Rosecrans Baldwin is the author of Paris, I Love You but You're Bringing Me Down.
It's not always the case, but Americans are feeling pretty good about the French these days. Look at this year's Academy Awards: Woody Allen's Midnight in Paris, his top-grossing movie of all time, was nominated in four categories. More telling: This year's Best Picture statue went to a French film, The Artist, for the very first time.
Granted, it took a film in which no French is actually spoken for the Gauls to bring home the gold. But if you're the type of person who's even once considered wearing a beret, I thoroughly recommend reading Elaine Dundy's first novel, The Dud Avocado.
This book has been in and out of print since it was first published in 1958. I picked it up when it was reissued in 2007 because of the cover. It featured a discreetly obscured nude woman — which is entirely appropriate: The Dud Avocado is the riveting story of a carbonated American girl thundering through Paris in the 1950s. Her name is Sally Jay Gorce, and her default speed, as she puts it, is "hellbent for living."
Basically, if you were to set Henry James' Portrait of a Lady near the Sorbonne, untangle the sentences and add more slapstick, sex and champagne cocktails, you're getting close.
When we first meet Sally, she's bumming around the Boulevard St. Michel in an evening gown — because the rest of her wardrobe is at the laundry. Her hair's dyed red, part of her new Parisian look. Within 10 pages she's gotten drunk, fallen in love with a boy at a cafe, and also run into her lover, an Italian diplomat who likes to buy her cocktails at the Ritz. The rest of the book finds Sally dodging trouble, tearing through nightclubs, going to jail and getting mixed up with a slave-trader in the south of France. "As a rule," Sally says at one point, "I'm rather fond of excitement."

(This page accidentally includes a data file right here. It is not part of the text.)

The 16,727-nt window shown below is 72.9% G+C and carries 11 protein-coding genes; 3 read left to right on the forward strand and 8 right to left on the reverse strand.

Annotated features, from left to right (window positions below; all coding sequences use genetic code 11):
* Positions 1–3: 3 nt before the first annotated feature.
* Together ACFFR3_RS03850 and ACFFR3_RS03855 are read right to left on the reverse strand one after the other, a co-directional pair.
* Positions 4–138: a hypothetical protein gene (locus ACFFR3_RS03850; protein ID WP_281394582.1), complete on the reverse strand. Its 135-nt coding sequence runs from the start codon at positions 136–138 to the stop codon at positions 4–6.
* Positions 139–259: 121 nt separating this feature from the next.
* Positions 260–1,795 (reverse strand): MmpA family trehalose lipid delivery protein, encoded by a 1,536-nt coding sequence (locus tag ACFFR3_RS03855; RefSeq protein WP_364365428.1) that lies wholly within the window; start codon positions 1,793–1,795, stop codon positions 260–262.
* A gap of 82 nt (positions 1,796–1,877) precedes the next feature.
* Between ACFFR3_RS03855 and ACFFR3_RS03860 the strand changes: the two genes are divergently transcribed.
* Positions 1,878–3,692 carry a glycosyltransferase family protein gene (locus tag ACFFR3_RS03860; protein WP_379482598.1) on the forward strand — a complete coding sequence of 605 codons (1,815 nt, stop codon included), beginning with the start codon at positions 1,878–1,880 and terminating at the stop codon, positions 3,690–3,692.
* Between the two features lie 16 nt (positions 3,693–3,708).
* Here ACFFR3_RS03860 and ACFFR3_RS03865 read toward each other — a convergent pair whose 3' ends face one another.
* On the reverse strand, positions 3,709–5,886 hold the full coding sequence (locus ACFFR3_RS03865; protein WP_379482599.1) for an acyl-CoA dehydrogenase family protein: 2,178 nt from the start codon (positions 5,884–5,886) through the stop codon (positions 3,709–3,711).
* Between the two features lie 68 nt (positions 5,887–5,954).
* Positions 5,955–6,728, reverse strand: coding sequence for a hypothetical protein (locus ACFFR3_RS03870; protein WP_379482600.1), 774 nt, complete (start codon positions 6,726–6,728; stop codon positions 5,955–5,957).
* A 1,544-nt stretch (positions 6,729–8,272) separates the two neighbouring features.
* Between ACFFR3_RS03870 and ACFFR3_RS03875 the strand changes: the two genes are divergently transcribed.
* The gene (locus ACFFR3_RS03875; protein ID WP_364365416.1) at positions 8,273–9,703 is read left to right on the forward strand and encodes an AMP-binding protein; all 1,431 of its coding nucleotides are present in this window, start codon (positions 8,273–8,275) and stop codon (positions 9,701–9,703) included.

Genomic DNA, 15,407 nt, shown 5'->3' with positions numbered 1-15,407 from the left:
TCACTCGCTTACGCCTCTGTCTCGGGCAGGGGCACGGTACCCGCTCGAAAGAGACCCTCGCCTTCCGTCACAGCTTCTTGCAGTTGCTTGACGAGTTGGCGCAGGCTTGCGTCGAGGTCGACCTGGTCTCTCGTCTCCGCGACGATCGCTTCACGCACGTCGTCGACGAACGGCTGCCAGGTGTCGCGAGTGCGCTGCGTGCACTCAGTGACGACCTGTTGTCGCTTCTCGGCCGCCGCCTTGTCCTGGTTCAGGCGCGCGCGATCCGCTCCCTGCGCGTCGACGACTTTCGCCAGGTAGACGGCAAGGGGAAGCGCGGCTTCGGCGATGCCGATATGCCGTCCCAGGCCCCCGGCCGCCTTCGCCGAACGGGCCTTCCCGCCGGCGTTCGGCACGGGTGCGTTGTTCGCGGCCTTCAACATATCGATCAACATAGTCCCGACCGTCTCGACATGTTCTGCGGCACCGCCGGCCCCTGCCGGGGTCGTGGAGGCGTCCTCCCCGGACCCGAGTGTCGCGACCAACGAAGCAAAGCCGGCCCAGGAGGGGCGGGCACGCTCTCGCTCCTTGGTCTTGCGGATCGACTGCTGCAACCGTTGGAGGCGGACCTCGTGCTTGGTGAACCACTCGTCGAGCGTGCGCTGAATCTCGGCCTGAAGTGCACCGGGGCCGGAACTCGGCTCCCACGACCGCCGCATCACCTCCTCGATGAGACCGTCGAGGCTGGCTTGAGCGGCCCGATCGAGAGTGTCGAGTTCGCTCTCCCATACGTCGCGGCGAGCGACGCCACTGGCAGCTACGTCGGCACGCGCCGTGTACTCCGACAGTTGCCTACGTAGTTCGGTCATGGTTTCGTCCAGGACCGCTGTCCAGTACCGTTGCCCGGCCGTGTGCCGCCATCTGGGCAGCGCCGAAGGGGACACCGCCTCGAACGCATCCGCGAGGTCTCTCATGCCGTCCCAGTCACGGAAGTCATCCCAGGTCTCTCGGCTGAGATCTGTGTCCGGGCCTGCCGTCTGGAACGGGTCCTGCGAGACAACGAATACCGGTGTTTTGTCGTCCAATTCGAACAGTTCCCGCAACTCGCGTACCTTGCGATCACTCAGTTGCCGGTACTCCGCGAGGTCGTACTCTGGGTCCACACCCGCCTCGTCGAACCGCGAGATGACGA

But it's not the hijinks that keep us engrossed — it's Sally's voice and disposition. She's complex: self-aware, very funny, shrewdly observant.
Through her eyes we see a Paris where newcomers drink too much, fall in love with the architecture, and kiss the cobblestones in the moonlight. Sally is both a lush and an incurable romantic, which can become irksome. Due to the beauty of Paris she is constantly floating off curbs and getting run over in traffic. But Sally is less hedonistic and more anti-boredom. She can't stand, she says, "lazing around not learning anything, not accomplishing anything, not seeing anything new." To me, that's a noble conceit whether you live in Paris, France; Paris, Texas; or no Paris at all.
When The Dud Avocado was first published, it was a smash. Ernest Hemingway told Dundy: "I liked your book. I liked the way your characters all speak differently ... My characters all sound the same because I never listen." Groucho Marx sent her a letter: "I had to tell someone (and it might as well be you since you're the author) how much I enjoyed The Dud Avocado," he wrote. "If this was actually your life, I don't see how the hell you ever got through it."
When people asked Dundy how autobiographical the book was, she'd say, "all the impulsive, outrageous things my heroine does, I did. All the sensible things she did, I made up."
This novel is a candid portrait of a free-spirited life. Whether you're a Francophile with a Serge Gainsbourg tattoo, or someone who prefers their steak frites with freedom fries, I bet The Dud Avocado will be your next favorite read.